Can Europe Make It?

Is Turkey really a good example for Ukraine?

Marzena Sadowska
6 March 2014

Browsing the news recently, I read that Ukraine looks to Turkey with regards to the process of joining the European Union. This surprised me at first, given that Turkey's accession history is not an overly successful one. Turkey has been an associate member of the European Economic Community, an applicant to the EU, since 1963, asking to accede in 1987. In 1995 Turkey signed a Customs Union agreement with the EU and was officially recognised as a candidate for full membership in 1999.

Currently out of the thirty-five chapters of the acquis communautaire that must be successfully negotiated between the European Commission and Turkey, two did not require negotiation, one is completed, and seventeen are frozen (out of which eight were frozen in response to Turkey’s refusal to open its ports and airports to traffic from Cyprus in 2006).

On 20 June 2013, Germany blocked the start of new round of accession talks as a reaction to Ankara’s crackdown on mass demonstrations around Gezi Park, Istanbul.

With the current corruption crisis in Turkish government - which touches the Prime Minister, Recep Tayyip Erdoğan personally - serious progress in the talks seems unlikely at the moment. The situation is indeed dire for Mr Erdoğan – his son was accused of corruption and money-laundering. Similarly, sons of two ministers in the government were accused of involvement and said ministers had to step down.

This is not what the Prime Minister is doing, though. Instead, his party is putting forward law reforms that will restrict the freedom of expression in Turkey even further. After these reforms, the Turkish Telecommunications Authority (TIB) will be the authority deciding about what is a breach of privacy online and, consequently, can impose a URL-based blockade. It will proceed without the need for a court order or a complaint. TIB is an executive board under direct command of the Prime Minister. At the same time, any court investigation regarding the workings of TIB would require the PM’s authorization, which make such inquires very unlikely. The bill was approved by President Abdullah Gül despite the concerns voiced by many, including Amnesty International.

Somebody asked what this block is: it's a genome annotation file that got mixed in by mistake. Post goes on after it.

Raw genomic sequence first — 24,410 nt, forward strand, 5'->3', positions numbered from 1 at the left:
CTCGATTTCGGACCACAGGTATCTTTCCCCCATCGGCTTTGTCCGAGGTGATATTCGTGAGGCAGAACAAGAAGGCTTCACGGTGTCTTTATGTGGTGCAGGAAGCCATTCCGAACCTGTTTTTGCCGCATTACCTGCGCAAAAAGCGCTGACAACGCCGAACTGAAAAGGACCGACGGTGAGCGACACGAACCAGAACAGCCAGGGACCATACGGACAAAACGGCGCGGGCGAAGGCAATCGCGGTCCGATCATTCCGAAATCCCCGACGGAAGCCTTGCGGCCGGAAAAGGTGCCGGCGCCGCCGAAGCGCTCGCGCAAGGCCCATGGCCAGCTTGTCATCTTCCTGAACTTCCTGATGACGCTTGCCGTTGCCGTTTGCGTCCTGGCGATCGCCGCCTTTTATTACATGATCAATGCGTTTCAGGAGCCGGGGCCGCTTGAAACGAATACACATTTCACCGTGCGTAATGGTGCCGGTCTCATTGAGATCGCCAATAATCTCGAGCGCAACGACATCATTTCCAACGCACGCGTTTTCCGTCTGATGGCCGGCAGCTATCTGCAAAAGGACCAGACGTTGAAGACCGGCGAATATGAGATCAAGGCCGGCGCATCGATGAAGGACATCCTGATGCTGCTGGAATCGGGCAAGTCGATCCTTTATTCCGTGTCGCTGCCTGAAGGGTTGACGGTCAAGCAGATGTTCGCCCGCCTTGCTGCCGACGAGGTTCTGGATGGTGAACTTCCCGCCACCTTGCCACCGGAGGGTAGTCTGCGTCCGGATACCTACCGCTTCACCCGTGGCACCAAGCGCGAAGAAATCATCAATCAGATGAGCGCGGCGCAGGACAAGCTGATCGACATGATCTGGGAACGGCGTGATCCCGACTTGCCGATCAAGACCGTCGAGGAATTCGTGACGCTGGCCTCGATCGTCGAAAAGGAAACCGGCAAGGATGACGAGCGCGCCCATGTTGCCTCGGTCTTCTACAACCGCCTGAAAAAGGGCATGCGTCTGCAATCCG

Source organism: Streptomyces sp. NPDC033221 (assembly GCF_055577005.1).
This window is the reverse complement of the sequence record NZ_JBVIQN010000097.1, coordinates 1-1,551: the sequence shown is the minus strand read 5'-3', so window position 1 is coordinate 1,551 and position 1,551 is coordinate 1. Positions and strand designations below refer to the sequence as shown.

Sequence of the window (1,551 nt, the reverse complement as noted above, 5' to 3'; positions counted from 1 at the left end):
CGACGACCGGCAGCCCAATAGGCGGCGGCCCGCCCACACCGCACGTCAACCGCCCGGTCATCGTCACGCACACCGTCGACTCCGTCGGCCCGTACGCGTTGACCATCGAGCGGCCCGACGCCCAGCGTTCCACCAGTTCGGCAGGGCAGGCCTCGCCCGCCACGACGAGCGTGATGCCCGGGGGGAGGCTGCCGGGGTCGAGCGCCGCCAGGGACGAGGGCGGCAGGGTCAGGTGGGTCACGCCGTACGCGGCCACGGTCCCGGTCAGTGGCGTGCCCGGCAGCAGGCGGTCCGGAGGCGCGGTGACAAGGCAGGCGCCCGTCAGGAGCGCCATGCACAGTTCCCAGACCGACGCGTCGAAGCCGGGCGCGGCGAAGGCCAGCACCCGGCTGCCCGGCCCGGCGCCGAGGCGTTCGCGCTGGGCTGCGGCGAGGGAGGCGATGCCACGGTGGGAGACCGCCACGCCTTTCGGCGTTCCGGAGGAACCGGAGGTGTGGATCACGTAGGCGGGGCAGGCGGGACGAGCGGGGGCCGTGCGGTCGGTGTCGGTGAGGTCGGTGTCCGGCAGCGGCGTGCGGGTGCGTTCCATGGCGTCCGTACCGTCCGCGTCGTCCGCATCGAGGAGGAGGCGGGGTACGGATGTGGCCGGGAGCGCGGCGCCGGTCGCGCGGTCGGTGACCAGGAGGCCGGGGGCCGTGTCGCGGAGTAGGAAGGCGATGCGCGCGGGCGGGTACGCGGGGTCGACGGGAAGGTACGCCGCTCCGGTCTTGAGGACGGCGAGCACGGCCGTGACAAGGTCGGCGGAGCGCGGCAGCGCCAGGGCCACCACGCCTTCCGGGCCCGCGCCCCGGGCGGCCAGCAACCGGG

It should be remembered that even before these changes, the internet in Turkey was not exactly free. Same goes for the media in general. Turkey is persistently ranked among the countries with the highest numbers of media workers in jail. According to Bianet, an independent press agency based in Istanbul, in the last year fifty-nine journalists and twenty-three publishers were arrested, out of which fifty-six journalists and all of the publishers were jailed due to Turkey’s Anti-Terror Act and the Turkish penal code’s articles related to “terror organizations”.

One of them was sentenced to life without parole, two to life sentences and the rest to various shorter prison sentences. In total, they were charged with fines amounting to 2,626,600 liras (863,958 Euros). Thirty-four out of fifty-nine and all of the publishers were from Kurdish media. During the Gezi protests (between May 27 and September 30) at least 153 journalists were injured and thirty-nine detained; three of them – arrested. According to Reporters Without Borders, in February 2012 the website engelliweb.com provided a list of 15,596 sites suspended by Turkish authorities. Today the same site includes a list of 40,733 blocked websites.

There is another law reform that should be noted. The formerly independent Higher Council of Judges and Prosecutors was, from February 15, brought under the control of the Ministry of Justice and the entire staff was dismissed. It is suspected that this law was designed to block further investigations into possible corruption in government.

On March 30 there will be local elections in Turkey. It is suspected that the ruling party, AKP, may lose control over Istanbul and Ankara. That would be bad prognosis for general elections in 2015, as Istanbul is populated by about 20% of Turkey’s citizens.

Bohdan Yeremenko, former Ukrainian consul in Ankara, said, “The government opened up […] to the people and increased transparency. We don’t have that in Ukraine” – this might be true but at the same time Turkish government took measures to restrict freedom of expression and independence of the judiciary system. I hope this is not something the Ukrainian government will see as beneficial.

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